A new, online master’s program at Black Hills State University will help respond to the national shortage of certified teachers to deliver special education services. The BHSU Master of Arts in Teaching (MAT) in K-12 Special Education officially launches this fall.
Dr. Louise Yoho, assistant professor of special education at BHSU, said the MAT is a new program in South Dakota leading to full certification of new K-12 special education teachers. The MAT program offers job advancement opportunities and meets a growing need for more special education teachers across the nation.
“This program is for individuals who have a bachelor’s degree in a field other than education and who want to teach special education,” said Yoho. “Rather than returning to college to earn another bachelor’s degree, this program offers courses to earn your teaching licensure along with special education graduate courses.”
In South Dakota, 12.4 percent of public school students received special education in 2013-14. That percentage is on par with 12.2 percent of students nationwide, according to the National Center for Learning Disabilities.
Yoho said most states, including South Dakota, do not have enough certified special education teachers to respond to this need.
“This degree is perfect for paraprofessionals already working the schools who are looking to become certified teachers, or for those who want to make a career change,” said Yoho, noting the MAT can be completed in two years online with an option to take some courses onsite at BHSU.
The U.S. Bureau of Labor Statistics projected the demand for special education teachers to grow six percent from 2016-2024 due to demand for services (population growth) and the need to replace teachers leaving the occupation due to retirement or career changes.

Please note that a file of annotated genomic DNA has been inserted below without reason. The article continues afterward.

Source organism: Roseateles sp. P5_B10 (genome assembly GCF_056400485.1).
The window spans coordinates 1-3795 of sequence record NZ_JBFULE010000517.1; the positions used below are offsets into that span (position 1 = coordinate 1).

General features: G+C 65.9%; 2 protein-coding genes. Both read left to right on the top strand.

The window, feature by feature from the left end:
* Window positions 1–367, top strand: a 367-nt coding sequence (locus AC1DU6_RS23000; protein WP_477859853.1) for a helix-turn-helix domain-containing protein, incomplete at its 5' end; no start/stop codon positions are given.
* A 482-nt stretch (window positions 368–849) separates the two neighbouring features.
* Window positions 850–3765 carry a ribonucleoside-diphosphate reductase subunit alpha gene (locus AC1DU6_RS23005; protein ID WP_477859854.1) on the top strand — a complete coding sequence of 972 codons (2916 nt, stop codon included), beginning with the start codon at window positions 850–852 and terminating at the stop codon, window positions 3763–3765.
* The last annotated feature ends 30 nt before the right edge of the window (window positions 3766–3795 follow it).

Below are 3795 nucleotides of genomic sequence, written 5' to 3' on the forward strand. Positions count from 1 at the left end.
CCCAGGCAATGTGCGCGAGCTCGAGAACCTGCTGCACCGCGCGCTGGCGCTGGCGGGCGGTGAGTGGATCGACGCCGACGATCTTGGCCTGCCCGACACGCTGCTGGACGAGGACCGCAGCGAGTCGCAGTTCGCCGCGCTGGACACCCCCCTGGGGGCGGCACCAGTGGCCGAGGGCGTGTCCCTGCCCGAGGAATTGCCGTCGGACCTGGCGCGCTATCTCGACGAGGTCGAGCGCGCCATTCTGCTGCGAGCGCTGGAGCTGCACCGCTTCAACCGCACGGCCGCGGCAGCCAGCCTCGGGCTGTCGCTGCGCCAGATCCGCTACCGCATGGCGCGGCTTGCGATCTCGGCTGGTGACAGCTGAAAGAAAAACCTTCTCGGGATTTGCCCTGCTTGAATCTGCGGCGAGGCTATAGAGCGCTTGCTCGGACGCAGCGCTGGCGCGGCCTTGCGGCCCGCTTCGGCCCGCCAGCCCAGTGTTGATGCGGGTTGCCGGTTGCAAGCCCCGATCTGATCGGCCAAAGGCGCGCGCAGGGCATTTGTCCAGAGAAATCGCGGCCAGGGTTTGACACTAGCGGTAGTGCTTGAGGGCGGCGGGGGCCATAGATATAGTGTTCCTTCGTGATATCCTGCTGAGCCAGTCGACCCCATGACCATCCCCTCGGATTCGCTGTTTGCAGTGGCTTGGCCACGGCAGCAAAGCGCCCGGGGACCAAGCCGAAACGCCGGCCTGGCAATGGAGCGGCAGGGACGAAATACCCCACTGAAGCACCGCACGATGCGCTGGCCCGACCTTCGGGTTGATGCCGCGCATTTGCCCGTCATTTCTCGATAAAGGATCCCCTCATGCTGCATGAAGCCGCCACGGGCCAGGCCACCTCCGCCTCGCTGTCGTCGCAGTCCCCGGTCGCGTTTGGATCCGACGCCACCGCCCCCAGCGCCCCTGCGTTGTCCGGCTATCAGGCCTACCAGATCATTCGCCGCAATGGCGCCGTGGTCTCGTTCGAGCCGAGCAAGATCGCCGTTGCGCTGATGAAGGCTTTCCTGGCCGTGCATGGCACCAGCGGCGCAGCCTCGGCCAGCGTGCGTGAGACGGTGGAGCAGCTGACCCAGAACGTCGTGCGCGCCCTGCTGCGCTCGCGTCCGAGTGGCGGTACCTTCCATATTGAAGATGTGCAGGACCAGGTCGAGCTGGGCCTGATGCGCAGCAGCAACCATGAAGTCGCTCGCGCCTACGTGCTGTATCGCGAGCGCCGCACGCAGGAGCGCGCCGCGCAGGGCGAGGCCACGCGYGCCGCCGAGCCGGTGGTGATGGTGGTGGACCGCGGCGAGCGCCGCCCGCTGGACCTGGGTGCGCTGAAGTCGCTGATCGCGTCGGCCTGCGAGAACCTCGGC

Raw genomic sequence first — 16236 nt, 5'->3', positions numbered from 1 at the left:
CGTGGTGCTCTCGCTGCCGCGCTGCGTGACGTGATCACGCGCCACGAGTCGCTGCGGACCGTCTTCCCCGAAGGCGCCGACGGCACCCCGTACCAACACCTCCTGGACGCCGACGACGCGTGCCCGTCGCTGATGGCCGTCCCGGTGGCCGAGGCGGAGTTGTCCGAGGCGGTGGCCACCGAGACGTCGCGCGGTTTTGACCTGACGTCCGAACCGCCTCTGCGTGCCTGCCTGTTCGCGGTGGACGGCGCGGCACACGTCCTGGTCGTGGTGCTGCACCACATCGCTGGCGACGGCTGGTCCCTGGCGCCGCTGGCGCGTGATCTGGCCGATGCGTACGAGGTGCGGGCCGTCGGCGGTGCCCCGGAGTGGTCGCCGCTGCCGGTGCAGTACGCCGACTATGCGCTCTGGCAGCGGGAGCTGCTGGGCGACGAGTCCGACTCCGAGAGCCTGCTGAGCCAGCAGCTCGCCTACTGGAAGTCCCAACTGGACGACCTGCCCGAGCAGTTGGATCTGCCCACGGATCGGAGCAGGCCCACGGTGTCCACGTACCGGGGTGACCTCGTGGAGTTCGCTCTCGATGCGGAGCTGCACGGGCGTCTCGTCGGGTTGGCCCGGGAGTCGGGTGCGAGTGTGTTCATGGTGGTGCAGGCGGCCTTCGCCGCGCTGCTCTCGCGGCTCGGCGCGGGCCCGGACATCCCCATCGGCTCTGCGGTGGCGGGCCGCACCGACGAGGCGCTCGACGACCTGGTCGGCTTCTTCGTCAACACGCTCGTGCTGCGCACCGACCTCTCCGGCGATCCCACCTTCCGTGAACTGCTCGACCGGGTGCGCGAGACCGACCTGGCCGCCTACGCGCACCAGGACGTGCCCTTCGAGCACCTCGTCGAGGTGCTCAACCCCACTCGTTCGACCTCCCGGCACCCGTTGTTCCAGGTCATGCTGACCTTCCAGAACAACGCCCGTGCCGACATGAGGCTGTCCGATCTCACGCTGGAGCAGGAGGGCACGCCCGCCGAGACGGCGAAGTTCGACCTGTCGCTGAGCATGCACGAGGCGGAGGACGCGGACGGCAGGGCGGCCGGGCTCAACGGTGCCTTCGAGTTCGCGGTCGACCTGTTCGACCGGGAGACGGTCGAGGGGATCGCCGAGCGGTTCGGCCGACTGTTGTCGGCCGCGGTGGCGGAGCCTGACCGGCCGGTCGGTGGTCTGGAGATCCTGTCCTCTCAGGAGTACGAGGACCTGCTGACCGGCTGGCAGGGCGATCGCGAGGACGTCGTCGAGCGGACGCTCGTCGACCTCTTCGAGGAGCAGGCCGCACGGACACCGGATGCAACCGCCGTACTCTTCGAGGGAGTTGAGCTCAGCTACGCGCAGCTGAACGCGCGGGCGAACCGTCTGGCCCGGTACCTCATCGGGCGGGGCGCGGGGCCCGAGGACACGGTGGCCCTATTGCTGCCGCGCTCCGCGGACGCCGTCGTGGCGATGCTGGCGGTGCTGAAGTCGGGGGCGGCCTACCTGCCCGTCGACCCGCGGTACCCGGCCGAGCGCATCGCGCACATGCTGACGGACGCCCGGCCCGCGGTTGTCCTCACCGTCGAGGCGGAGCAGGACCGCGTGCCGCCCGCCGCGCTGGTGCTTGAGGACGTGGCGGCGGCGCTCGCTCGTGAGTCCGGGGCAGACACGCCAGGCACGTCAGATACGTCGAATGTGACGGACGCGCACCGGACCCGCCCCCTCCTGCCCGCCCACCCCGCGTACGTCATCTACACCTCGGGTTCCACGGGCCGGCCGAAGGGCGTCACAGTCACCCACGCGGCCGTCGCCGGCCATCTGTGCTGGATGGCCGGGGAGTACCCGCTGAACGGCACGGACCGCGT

Peter Chap, a behavioral facilitator in a Structured Teach classroom at Axtell Park School in Sioux Falls, is completing his first two courses for the Black Hill State MAT program this summer. He said the courses are helping him improve his behavioral intervention techniques.
“I will use information gleaned from the Behavior Management of Exceptional Children course every day when school begins this fall. I was given tools to help me better understand the purpose of my students’ behaviors and allow me to implement better interventions,” said Chap. “I’m already benefiting from taking this course.”
Chap said he was also impressed with how faculty members at BHSU keep students engaged with the material in the online learning environment.
“The engagement with peers in my online Foundations of Education and Learning Theory online course has been top notch,” he said.
Dr. Sharman Adams, dean of the College of Education and Behavioral Sciences at BHSU, said enrollment for the program began this spring following the Board of Regents approval of the program in April.
“We are enthusiastic about this new program and are pleased to be going through the Higher Learning Commission accreditation process right now,” said Adams.
BHSU has a strong history in preparing qualified teachers for the classroom. The university currently offers 19 undergraduate and 3 graduate degrees, including a bachelor of science degree in K-12 special education, with unique and significant field-based experiences.
To learn more about the MAT in Special Education, contact Yoho at Louise.Yoho@BHSU.edu
or call University Admissions at 605-642-6343.